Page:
How Do Bokashi Bins Work?

bokashi bran and food scraps

Bokashi is an anaerobic process requiring the use of an air-tight container and Inoculated Bokashi bran as the fermentation agent. Inoculated Bokashi bran normally consists of wheat bran, rice bran, water and a bit of sugar.

In a Bokashi setup, you can place any kind of organic kitchen scraps inside the container. Be sure to press the contents down firmly so that they are nice and compact. This helps remove any air/oxygen that may get trapped inside the food scraps. Sprinkle some Bokashi bran over the contents until the scraps are covered and press them down again. Each time you add a new layer of food scraps, you’ll need to add another layer of bran. Once the bin is full, seal it with the lid to make sure that it’s airtight.

Fermentation and Pre-Compost

Here, the fermenting agent works on breaking down the organic matter through fermentation and anaerobic processes.
It takes around 2 weeks of fermenting for the process to be completed, but during this time, excess liquid is created and will need to be removed. Ideally, you should drain the liquid from your Bokashi bin every second day or so. Most Bokashi bins come with a little tap or spigot to make this process much easier.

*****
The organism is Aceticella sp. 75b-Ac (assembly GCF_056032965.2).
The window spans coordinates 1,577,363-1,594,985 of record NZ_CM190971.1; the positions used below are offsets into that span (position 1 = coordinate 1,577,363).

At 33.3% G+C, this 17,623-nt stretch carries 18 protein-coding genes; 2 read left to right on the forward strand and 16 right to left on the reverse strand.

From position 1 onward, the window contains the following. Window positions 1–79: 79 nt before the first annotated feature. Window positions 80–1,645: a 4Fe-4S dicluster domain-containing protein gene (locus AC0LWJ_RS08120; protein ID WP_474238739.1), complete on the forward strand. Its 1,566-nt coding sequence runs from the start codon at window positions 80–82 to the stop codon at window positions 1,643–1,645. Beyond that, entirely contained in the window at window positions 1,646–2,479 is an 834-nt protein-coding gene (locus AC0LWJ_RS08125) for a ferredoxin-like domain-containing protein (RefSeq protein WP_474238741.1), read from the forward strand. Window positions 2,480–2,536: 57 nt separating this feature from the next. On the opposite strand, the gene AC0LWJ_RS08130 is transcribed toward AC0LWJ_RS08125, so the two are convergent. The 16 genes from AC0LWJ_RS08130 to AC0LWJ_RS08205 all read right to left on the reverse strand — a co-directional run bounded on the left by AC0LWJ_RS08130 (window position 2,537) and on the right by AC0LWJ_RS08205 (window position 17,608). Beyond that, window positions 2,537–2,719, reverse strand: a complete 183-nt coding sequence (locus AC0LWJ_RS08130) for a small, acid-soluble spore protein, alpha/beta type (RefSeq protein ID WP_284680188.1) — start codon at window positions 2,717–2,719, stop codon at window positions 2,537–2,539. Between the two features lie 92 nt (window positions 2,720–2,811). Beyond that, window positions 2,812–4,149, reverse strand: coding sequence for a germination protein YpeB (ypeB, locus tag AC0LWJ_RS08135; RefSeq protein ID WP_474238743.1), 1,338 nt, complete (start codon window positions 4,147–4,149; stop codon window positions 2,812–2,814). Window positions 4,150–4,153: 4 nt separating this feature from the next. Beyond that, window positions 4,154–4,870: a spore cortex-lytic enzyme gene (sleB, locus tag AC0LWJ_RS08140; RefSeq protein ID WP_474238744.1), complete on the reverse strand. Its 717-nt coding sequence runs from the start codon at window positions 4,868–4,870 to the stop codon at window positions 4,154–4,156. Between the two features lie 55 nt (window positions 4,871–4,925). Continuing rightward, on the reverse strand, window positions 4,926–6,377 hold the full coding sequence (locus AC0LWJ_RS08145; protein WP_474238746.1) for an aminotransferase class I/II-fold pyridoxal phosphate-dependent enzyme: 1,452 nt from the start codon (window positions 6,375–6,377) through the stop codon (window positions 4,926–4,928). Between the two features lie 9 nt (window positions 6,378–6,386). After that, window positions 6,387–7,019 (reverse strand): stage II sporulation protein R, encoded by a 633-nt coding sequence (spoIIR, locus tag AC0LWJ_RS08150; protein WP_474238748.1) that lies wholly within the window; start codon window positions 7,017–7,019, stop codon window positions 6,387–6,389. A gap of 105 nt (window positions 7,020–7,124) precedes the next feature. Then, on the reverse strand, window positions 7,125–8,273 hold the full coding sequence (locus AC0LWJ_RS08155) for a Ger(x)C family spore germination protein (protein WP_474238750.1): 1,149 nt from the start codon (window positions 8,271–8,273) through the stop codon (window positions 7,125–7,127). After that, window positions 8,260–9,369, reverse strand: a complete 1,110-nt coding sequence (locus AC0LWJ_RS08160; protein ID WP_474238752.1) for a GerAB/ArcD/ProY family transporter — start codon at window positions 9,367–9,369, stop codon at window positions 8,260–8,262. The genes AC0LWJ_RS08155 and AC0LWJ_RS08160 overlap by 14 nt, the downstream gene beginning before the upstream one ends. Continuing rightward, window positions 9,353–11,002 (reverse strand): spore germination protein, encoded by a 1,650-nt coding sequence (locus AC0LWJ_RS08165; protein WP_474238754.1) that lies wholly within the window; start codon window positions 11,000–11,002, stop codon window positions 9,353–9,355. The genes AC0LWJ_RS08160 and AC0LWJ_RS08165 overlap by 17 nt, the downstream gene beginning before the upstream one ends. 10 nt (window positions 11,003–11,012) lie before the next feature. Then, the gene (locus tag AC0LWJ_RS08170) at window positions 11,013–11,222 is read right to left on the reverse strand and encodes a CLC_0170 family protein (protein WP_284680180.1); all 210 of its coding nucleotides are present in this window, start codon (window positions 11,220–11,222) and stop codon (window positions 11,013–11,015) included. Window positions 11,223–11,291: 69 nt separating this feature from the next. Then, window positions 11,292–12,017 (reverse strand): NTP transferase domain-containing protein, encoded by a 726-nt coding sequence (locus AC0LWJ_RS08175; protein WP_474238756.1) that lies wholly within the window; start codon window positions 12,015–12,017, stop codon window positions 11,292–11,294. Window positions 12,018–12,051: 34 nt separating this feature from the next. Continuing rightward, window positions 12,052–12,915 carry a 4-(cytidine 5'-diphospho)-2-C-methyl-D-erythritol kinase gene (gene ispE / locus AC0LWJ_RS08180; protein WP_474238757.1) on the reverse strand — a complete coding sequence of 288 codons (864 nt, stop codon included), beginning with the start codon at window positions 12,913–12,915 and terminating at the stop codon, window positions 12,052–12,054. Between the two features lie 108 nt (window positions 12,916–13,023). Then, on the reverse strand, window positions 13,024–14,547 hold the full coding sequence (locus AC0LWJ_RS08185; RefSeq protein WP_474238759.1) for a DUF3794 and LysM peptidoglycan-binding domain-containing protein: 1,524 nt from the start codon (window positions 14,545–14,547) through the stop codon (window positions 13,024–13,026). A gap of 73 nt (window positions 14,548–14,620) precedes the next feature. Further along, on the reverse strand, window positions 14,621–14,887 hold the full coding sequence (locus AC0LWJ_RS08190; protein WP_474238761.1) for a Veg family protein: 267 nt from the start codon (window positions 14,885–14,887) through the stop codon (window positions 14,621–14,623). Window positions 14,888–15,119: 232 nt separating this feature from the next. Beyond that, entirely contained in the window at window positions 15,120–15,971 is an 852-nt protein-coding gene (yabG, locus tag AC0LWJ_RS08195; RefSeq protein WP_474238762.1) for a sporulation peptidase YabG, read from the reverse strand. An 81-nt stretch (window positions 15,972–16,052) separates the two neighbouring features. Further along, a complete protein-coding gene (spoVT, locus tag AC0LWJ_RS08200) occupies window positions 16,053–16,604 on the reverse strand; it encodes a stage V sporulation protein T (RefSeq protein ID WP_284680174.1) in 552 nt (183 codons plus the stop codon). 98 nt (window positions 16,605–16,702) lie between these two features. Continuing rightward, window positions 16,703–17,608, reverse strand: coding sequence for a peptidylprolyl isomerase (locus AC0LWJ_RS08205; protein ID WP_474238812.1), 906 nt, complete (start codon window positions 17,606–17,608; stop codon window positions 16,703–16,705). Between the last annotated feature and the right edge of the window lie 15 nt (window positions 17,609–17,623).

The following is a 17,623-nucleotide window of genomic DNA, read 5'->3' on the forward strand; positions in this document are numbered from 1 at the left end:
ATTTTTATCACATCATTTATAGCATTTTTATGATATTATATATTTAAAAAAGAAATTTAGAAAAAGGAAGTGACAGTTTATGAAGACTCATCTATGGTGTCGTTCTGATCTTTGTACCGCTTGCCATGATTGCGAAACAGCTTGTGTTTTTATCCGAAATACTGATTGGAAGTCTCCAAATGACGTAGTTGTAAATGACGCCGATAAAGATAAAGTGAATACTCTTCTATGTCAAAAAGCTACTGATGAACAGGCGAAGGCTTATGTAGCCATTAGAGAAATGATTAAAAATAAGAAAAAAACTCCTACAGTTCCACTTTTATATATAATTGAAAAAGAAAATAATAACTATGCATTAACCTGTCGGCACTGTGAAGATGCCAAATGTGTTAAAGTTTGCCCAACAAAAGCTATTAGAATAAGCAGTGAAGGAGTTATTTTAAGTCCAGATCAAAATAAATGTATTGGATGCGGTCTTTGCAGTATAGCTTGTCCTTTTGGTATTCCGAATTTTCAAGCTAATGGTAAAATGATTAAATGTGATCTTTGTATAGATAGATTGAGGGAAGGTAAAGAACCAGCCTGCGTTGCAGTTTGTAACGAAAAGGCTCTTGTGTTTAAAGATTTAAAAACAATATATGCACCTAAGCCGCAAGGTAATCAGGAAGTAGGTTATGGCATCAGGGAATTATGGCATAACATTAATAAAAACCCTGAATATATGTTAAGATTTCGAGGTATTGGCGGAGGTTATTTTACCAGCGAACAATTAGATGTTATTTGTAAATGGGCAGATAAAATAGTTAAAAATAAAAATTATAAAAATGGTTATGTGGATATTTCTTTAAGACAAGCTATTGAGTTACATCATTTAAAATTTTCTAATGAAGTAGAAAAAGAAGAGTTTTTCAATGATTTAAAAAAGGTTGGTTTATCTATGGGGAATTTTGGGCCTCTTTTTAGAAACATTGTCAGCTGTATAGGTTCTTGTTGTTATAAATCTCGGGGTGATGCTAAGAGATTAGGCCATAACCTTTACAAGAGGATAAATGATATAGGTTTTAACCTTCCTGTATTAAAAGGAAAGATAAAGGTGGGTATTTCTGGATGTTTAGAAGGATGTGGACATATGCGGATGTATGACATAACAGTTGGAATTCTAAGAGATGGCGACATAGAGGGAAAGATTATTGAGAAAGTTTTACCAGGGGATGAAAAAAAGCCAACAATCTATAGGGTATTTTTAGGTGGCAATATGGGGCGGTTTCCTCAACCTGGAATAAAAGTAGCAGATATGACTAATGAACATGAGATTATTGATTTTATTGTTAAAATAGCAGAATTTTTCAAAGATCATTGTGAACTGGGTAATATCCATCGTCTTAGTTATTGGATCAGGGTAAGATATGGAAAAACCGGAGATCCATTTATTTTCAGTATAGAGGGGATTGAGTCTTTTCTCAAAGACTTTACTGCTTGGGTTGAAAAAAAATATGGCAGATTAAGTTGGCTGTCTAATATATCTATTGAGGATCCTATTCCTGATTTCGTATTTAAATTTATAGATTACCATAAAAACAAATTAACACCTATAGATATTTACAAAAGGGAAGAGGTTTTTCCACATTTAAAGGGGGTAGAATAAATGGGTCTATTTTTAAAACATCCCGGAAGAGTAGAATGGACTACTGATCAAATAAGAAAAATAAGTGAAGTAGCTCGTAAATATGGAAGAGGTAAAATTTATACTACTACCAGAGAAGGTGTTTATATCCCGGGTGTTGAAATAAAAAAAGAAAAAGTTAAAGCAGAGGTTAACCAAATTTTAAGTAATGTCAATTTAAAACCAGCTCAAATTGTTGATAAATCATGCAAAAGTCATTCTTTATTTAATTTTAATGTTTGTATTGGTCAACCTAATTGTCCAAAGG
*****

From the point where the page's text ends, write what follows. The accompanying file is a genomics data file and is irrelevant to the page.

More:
When completed, the inside of the bucket will look like the pickled version of whatever food was placed inside. This is sometimes called the pre-compost stage of the process, as it’s only partially broken down. This pre-compost is still very acidic and raw, and not suitable for direct contact with plants or their roots.

The Final Product

The next stage is when the actual “composting” of your food scraps takes place. First, you need to dig a hole (preferably in a garden) that’s large enough to be able to bury the contents and cover them. Place the fermented mixture into your garden soil, keeping it away from tender roots. If your soil is quite dry, you can water it slightly to help the process along.

fresh compost

Alternatively, you can instead add it to existing compost piles to be mixed through, negating the need to bury it. It might seem like a hassle if you’re just going to add it to a compost pile anyway, but the ability to compost meat and dairy products, and the time it can take off your composting make it worth it. We’re talking weeks, as opposed to months!

How to Use Bokashi Compost in Your Garden 

After 3-4 weeks, your buried food scraps will have been completely composted into a lovely, nutrient-rich soil for use in your garden. The pH level will also be around 6-7, so you don’t need to worry about it affecting your soil acidity. A soil pH meter can help you measure the acidity of your soil if you’re unsure.

From here, you can use your newly created soil conditioner directly in your garden, by either mixing it in with the soil or layering it on top. If you’ve buried it in your garden for the composting process, simply turn it into the soil and start planting your veggies and ornamentals directly into it. They will love just how rich the soil is with nutrients and simply thrive!